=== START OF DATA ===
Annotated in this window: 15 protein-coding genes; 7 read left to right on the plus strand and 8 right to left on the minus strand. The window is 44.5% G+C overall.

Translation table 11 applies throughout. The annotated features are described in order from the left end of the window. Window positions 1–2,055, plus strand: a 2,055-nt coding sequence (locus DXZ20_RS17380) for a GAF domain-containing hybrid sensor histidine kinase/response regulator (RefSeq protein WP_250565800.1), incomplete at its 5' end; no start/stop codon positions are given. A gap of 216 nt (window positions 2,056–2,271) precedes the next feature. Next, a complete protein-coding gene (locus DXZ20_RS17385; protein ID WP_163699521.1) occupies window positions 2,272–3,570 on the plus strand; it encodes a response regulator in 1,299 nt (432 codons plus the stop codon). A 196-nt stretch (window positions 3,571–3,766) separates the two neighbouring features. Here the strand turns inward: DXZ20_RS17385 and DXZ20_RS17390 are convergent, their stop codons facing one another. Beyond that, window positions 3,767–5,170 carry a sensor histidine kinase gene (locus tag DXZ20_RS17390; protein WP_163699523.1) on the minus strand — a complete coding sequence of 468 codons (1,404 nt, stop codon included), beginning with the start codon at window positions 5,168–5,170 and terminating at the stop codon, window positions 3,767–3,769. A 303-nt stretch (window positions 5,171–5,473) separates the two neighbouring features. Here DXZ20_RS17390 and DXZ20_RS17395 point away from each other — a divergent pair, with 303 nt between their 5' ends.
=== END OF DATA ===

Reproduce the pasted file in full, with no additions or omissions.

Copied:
Annotated in this window: 15 protein-coding genes; 7 read left to right on the plus strand and 8 right to left on the minus strand. The window is 44.5% G+C overall.

Translation table 11 applies throughout. The annotated features are described in order from the left end of the window. Window positions 1–2,055, plus strand: a 2,055-nt coding sequence (locus DXZ20_RS17380) for a GAF domain-containing hybrid sensor histidine kinase/response regulator (RefSeq protein WP_250565800.1), incomplete at its 5' end; no start/stop codon positions are given. A gap of 216 nt (window positions 2,056–2,271) precedes the next feature. Next, a complete protein-coding gene (locus DXZ20_RS17385; protein ID WP_163699521.1) occupies window positions 2,272–3,570 on the plus strand; it encodes a response regulator in 1,299 nt (432 codons plus the stop codon). A 196-nt stretch (window positions 3,571–3,766) separates the two neighbouring features. Here the strand turns inward: DXZ20_RS17385 and DXZ20_RS17390 are convergent, their stop codons facing one another. Beyond that, window positions 3,767–5,170 carry a sensor histidine kinase gene (locus tag DXZ20_RS17390; protein WP_163699523.1) on the minus strand — a complete coding sequence of 468 codons (1,404 nt, stop codon included), beginning with the start codon at window positions 5,168–5,170 and terminating at the stop codon, window positions 3,767–3,769. A 303-nt stretch (window positions 5,171–5,473) separates the two neighbouring features. Here DXZ20_RS17390 and DXZ20_RS17395 point away from each other — a divergent pair, with 303 nt between their 5' ends.